Look Who's Talking in Sign Language
Jump-Start on Speech
Monica Beyer says sign language quieted the noise level in her
house. She began teaching her son, Corbin, to sign when he was 11 months old.
Soon, the movement of his hands replaced the screams he used to express his
wants. Now, at almost 2, Corbin knows about 60 signs, stringing two or three
together as though speaking in sentences.
"Just knowing that he can communicate what he wanted really
made our lives a lot happier," says Beyer, who now teaches signing to
parents in St. Joseph, Mo. "It is just amazing to see their little hands
going, and the delight you see on their faces when you understand what they are
Like Jordan, Beyer began teaching her son with the sign for
"milk" -- a squeeze of the hand as though you were milking a cow. They
both used American Sign Language gestures - a style recommended by Joseph
Garcia, a researcher and author of Sign With Your Baby. Garcia, who
began studying baby signs in 1987 as part of his master's program at Alaska
Pacific University, says he prefers using a standardized language to making up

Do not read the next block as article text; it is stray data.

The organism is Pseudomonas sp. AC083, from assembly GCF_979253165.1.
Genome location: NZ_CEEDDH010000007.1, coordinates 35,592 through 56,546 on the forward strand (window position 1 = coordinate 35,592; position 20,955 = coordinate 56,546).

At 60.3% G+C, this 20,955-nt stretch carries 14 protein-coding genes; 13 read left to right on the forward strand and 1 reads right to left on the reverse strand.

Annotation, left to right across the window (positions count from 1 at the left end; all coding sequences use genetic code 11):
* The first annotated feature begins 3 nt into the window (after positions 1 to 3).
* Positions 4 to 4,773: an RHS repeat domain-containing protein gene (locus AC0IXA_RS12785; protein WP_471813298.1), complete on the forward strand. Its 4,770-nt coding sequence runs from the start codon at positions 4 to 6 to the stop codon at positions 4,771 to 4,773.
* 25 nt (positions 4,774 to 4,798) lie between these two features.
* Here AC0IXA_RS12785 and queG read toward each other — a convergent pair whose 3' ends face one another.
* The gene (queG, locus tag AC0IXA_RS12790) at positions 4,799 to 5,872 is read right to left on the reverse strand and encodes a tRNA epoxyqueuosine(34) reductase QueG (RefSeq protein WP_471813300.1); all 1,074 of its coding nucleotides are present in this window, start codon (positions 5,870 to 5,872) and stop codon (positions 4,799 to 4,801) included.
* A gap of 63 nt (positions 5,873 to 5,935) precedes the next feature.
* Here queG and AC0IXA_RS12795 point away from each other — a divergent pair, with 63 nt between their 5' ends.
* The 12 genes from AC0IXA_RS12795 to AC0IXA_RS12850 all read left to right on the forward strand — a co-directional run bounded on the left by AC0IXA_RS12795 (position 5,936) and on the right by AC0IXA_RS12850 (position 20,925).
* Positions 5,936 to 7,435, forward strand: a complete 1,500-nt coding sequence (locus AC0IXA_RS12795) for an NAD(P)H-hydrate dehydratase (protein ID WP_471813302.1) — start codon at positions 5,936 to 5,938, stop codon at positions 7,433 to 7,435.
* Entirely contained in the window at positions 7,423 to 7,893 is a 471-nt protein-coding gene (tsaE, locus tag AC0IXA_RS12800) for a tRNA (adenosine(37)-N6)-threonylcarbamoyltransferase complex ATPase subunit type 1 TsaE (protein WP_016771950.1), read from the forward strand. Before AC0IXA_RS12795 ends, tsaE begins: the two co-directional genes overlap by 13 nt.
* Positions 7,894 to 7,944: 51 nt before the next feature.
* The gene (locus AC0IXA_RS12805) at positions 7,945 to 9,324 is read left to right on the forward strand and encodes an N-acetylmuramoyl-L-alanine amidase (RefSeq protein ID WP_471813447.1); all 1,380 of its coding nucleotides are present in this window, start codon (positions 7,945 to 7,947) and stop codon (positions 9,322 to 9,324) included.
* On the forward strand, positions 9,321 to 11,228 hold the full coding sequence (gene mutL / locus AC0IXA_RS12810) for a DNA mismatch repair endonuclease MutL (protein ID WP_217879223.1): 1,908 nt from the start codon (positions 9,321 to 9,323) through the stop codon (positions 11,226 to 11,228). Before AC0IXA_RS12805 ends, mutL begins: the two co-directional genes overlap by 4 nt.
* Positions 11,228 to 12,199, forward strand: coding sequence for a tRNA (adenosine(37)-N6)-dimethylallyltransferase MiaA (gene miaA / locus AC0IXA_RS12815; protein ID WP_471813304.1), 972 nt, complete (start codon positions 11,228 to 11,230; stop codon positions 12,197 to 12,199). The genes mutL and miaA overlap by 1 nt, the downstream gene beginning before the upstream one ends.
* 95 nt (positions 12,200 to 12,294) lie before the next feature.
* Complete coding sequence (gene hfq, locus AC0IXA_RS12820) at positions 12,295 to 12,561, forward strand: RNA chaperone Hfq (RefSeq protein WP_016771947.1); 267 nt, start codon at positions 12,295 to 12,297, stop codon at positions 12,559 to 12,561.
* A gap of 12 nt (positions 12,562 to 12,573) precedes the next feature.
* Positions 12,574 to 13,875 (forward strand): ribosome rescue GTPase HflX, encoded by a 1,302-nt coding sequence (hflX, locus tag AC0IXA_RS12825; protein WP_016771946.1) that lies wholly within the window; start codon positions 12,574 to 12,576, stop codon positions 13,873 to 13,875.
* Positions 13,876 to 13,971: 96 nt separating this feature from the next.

signs in order to maintain consistency. Once baby signing becomes more
widespread, he envisions babies being able to communicate with a variety of
caregivers, from teachers to sitters.
"Uncle Bob can come from New Jersey and have the same
signs," says Garcia, who has developed a signing kit for parents to use
with their children.
However, Acredolo recommends making up signs so that parents
don't have to learn another language. It is easier to invent your own gestures
and sign what comes naturally, she says, than to run home to look up
"caterpillar" in a book after your child spots one on the playground.
Zero To Three, a nonprofit organization aimed at promoting the
healthy development of babies and toddlers, says no matter what
style parents adopt, they should continue to use their voices when they
"Many babies gesture before they talk. They point. They
reach. They do all kinds of things. This is just formalizing the system a
little more," says Victoria Youcha, EDD, a child development specialist with
the national organization. "I think it's fine, as long as it's enjoyable
for both parent and child."